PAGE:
Benefits of BatteryVampire include reduced waste in our landfills, enhanced consumer life experiences, and decreased spending on batteries. In addition, military and other civic organizations will benefit from simultaneous improvements in the range of search and rescue operations while reducing the weight of equipment used during their missions.
TITLE Faculty Retention and Promotion
ABSTRACTThis study takes an in-depth look at the promotion and retention patterns of underrepresented minority (URM) faculty at two large research-extensive land grant universities with historical emphases on engineering, agriculture and veterinary medicine. There has been great concern about the “revolving door for underrepresented minority faculty” (Moreno et al. 2006, MIT 2010), with evidence for the view that retention is at least as important as recruiting for faculty from underrepresented groups (Myers and Turner 2004). Moreno et al. (2006) found that nearly three in five new URM faculty hired went to replace URM faculty who had left the institution.
We find that both faculty retention and time to promotion from associate to full professor vary considerably among disciplines. When the probability of leaving the institution is estimated for the entire university, URM faculty appear to be at much higher risk of leaving than other faculty. However, when the analysis is done separately for different disciplines, the difference between URM and other faculty shrinks considerably for some disciplines.
TITLE Research and Relevance: The Impact of a Master’s Program at an HBCU
ABSTRACTWe discuss both the research and relevance impact of the NCA&T Applied Mathematics Graduate Master’s Program. Through recent strengthening and successful redesign, the program has significantly increased the country’s pool of minority Ph.D. candidates in Mathematics. It has also provided a qualified group of graduates that continue to be recruited by various research government agencies, by hospital biostatistics and analytics teams, and by community colleges. Therefore, we argue that both research and relevance describe the successful mathematics graduate program at this HBCU in the UNC System.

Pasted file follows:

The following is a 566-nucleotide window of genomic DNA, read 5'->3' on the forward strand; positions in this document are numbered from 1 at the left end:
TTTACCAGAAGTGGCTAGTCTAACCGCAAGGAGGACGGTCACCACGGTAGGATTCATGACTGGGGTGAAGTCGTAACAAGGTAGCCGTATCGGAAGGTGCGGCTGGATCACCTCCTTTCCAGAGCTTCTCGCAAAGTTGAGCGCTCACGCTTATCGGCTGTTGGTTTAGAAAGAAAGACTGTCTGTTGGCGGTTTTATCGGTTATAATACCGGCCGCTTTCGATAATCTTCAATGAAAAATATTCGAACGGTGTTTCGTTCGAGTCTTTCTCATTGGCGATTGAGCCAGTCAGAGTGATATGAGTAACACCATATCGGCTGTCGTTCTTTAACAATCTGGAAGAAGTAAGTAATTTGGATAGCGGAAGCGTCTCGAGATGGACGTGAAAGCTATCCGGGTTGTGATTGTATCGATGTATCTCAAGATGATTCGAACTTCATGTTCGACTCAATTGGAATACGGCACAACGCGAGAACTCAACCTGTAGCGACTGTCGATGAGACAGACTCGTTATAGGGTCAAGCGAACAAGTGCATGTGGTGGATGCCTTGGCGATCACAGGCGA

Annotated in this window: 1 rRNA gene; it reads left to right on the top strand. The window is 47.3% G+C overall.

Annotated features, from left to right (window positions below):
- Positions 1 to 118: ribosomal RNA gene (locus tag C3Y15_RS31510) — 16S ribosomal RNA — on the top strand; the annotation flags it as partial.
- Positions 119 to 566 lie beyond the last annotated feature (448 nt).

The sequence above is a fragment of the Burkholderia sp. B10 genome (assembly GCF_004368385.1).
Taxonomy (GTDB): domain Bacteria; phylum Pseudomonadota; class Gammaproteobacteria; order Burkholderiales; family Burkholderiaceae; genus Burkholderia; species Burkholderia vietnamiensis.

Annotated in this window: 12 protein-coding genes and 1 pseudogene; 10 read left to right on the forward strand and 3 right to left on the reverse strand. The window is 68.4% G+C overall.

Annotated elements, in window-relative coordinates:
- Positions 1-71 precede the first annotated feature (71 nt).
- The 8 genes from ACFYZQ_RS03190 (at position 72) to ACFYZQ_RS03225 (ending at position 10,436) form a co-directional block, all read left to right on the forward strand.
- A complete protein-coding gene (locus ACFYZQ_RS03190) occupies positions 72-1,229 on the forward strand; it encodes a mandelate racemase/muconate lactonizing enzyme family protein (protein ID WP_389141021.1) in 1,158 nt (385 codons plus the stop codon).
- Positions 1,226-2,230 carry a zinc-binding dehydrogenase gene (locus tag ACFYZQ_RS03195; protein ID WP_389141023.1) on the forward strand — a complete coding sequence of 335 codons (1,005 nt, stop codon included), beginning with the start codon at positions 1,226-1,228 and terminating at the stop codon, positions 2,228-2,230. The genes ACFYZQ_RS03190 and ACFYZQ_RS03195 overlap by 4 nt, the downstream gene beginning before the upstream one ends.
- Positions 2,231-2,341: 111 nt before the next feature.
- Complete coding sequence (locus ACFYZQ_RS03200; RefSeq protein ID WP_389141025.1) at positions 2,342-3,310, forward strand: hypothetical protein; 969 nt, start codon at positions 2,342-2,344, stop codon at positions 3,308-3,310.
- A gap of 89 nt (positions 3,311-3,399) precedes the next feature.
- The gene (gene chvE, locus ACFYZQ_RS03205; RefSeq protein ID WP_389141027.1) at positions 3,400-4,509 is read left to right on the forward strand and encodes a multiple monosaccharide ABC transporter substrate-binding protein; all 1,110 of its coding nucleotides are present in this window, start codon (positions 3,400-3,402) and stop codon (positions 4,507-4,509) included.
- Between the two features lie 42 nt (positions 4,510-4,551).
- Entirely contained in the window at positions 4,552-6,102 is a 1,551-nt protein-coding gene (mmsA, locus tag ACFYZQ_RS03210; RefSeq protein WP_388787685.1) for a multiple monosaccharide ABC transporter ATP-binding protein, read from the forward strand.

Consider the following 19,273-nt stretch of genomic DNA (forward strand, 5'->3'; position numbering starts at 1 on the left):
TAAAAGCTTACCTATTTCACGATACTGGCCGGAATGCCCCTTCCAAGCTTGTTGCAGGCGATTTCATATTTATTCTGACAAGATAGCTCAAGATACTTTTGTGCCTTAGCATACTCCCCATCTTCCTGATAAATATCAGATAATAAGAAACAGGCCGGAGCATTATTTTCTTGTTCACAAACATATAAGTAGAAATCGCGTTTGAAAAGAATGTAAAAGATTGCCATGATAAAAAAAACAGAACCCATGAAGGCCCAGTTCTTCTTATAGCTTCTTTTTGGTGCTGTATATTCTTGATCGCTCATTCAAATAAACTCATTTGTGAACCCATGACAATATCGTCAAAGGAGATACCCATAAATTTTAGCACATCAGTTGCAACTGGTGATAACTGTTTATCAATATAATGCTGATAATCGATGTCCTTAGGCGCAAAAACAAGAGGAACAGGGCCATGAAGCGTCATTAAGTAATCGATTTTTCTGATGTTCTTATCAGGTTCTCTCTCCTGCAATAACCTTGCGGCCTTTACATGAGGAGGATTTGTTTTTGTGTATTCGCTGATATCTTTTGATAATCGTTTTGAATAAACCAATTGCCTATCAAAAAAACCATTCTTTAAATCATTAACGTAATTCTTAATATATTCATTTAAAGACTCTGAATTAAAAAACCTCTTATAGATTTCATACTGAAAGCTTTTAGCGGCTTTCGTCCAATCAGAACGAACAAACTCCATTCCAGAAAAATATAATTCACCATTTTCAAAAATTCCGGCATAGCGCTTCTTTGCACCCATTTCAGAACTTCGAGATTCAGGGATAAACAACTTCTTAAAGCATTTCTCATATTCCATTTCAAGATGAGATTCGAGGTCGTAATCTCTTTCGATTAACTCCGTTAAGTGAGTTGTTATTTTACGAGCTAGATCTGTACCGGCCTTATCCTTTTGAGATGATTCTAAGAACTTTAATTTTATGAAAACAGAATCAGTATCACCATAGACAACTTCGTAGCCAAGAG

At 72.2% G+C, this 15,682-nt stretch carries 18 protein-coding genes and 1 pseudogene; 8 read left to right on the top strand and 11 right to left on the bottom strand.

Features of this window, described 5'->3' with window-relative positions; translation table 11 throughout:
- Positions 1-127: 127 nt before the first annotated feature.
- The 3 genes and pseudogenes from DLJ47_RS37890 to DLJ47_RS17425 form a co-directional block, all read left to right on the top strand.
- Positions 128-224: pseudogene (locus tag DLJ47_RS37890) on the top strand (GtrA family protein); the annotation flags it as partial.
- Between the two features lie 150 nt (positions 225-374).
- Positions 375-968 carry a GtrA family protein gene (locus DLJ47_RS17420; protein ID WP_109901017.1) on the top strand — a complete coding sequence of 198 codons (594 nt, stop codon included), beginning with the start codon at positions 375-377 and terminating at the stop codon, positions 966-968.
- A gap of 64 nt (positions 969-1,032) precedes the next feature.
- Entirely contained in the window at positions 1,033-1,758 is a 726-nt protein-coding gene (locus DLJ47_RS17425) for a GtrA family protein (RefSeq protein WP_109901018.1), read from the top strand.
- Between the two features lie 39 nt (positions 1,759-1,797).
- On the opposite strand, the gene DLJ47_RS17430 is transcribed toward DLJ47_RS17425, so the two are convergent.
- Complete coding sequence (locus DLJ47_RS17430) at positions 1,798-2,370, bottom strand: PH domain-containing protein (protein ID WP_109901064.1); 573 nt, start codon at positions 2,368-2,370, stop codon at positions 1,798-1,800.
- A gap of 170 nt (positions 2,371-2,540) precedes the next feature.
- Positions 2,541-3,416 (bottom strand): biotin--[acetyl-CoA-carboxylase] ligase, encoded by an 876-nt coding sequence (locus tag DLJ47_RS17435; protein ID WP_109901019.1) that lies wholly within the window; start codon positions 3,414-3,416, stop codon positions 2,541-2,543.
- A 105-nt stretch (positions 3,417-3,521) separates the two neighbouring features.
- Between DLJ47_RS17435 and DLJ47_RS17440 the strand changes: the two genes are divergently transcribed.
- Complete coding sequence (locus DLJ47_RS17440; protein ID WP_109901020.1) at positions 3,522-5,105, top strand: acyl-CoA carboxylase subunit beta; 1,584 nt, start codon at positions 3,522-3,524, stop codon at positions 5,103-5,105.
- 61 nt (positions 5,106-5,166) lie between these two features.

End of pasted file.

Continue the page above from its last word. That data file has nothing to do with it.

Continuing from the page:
TITLE Facilitating Digital Literacy in African American Male Youth: The Utility of Afterschool Programs
ABSTRACTThe purpose of this qualitative study was to explore computer utilized in the daily lives of seven African-American male youth in the southeastern region of the United States. Critical pedagogy was selected as the theoretical framework using Paulo Freire’s ideas of problem-posing education to promote awareness towards using the computer other than for entertainment purposes. Data were collected from three individual semi-structured interviews, samples of participants’ work, and a video recorded focus group. The data were analyzed using the phenomenological methodology as described by Moustakas (1994). The results from this study indicated that African-American male youth used the computer to typically play video games. But, this study also explored how to transform their technology literacies using targeted software application and technology (e.g., Scratch and XO laptop).
TITLE Impact of a Summer Fitness Camp on Low-Income Children’s BMI
ABSTRACTLow-income children are at increased risk for obesity (Kumanyika & Grier, 2006) with the rate of obesity among minority children being more than double that of white children (Ogden, 2010). Many interventions fail to understand and take into consideration the unique environmental factors that influence behaviors in low-income minority children (Kumanyika & Grier, 2006). This study explored a summer fitness program’s effect on Body Mass Index (BMI in low-income minority children. The Rams Fitness Academy was a childhood obesity intervention implemented in a summer camp setting targeting 10-12 year-old children from low income families. The long-term goal of the proposed project was to reduce the prevalence of childhood obesity for minority children from low income families living in Forsyth County, North Carolina. The project tested the feasibility and effectiveness of a 6-week summer fitness & wellness program designed to address the social and environmental barriers that unique to low income families. Participants for the Academy were recruited primarily from the local housing authority areas. Additional recruitment occurred at selected public elementary and middle schools that had at least 95% of their children on free or reduced lunch, as well as, selected local churches located near the targeted housing authority areas. Approximately 120 low income minority children, ages 10-12 were recruited to participate in the summer fitness and wellness camp called Rams Fitness Academy (RFA).
Results included pre- and post-BMI data.
26 www.wssu.edu/thesummit2015 NOTES